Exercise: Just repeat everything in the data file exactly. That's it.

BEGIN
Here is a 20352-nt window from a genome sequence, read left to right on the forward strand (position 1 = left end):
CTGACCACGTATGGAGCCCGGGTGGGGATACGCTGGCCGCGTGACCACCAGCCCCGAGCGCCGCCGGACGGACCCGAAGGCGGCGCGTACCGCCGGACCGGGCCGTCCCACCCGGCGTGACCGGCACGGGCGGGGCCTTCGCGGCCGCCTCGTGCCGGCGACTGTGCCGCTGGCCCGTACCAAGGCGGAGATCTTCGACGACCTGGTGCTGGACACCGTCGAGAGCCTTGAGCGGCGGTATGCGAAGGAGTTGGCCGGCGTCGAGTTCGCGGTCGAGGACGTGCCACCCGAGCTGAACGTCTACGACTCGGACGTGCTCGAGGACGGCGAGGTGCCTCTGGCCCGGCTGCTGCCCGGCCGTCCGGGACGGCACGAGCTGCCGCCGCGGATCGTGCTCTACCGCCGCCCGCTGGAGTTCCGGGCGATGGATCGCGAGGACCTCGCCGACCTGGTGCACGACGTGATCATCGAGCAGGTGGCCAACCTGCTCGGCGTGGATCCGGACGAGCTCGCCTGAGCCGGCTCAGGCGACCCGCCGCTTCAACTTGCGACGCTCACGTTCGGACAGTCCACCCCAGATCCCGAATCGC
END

Here is a 20352-nt window from a genome sequence, read left to right on the forward strand (position 1 = left end):
CTGACCACGTATGGAGCCCGGGTGGGGATACGCTGGCCGCGTGACCACCAGCCCCGAGCGCCGCCGGACGGACCCGAAGGCGGCGCGTACCGCCGGACCGGGCCGTCCCACCCGGCGTGACCGGCACGGGCGGGGCCTTCGCGGCCGCCTCGTGCCGGCGACTGTGCCGCTGGCCCGTACCAAGGCGGAGATCTTCGACGACCTGGTGCTGGACACCGTCGAGAGCCTTGAGCGGCGGTATGCGAAGGAGTTGGCCGGCGTCGAGTTCGCGGTCGAGGACGTGCCACCCGAGCTGAACGTCTACGACTCGGACGTGCTCGAGGACGGCGAGGTGCCTCTGGCCCGGCTGCTGCCCGGCCGTCCGGGACGGCACGAGCTGCCGCCGCGGATCGTGCTCTACCGCCGCCCGCTGGAGTTCCGGGCGATGGATCGCGAGGACCTCGCCGACCTGGTGCACGACGTGATCATCGAGCAGGTGGCCAACCTGCTCGGCGTGGATCCGGACGAGCTCGCCTGAGCCGGCTCAGGCGACCCGCCGCTTCAACTTGCGACGCTCACGTTCGGACAGTCCACCCCAGATCCCGAATCGC